Anyone who has ever had to start a new school in the middle of the year probably remembers the barrage of feelings about the situation. Perhaps anger at having to leave the familiar school and all of your friends behind; the anxiety felt about whether or not you will be accepted by your new peers; the fear of not being on the same level as the new school. You may have thought about your grades not transferring, your testing scores being obsolete, you may not be able to make the sports team that you have been so dedicated to at your last school. These are all typical feelings when starting at a new school. Now, think about the feelings that are being compounded when you are living with strangers, separated from your siblings, and, to top it off, this is the third school you have attended in the past two years. This is an unfortunate reality for many of the more than 300,000 youth in America’s Foster Care System and the effects can last a lifetime.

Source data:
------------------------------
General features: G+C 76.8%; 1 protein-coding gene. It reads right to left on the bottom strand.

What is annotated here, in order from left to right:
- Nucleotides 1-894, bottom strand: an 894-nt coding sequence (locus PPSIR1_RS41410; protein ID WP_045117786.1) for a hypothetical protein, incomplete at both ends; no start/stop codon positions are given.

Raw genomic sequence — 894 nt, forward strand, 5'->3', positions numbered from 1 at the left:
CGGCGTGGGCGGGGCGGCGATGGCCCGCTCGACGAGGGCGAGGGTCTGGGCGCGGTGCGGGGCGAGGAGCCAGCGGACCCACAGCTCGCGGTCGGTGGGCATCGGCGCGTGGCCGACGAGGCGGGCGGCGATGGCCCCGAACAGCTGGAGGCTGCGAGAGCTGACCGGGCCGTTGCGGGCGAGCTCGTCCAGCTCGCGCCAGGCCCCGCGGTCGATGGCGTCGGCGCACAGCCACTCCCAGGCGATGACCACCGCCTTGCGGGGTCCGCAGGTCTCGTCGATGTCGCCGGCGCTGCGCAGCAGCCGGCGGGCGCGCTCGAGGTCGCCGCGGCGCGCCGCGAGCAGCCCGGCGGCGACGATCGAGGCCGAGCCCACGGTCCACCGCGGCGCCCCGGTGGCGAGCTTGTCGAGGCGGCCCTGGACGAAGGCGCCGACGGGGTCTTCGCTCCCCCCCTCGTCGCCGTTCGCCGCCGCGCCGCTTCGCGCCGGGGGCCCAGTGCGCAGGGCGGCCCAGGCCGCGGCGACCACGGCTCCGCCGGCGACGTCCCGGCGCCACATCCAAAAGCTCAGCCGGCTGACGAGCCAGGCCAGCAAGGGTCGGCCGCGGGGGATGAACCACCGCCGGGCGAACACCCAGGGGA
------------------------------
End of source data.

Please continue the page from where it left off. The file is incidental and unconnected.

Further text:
The average length of stay for a child in the American Foster Care system is 12 months. During this year, it is estimated that 85% of youth remain in a single placement. This number drops to 64% in the second year, than to 35% for the third year. The trend tells us that the longer a child stays in the system, the more likely it is for them to get shuffled around. About 39% of all children in Foster Care are teenagers and the likelihood of them being put in a permanent home is significantly less than that of a younger child. In a survey of adults who were involved in the foster care system, 1/3 reported that they had changed schools five or more times.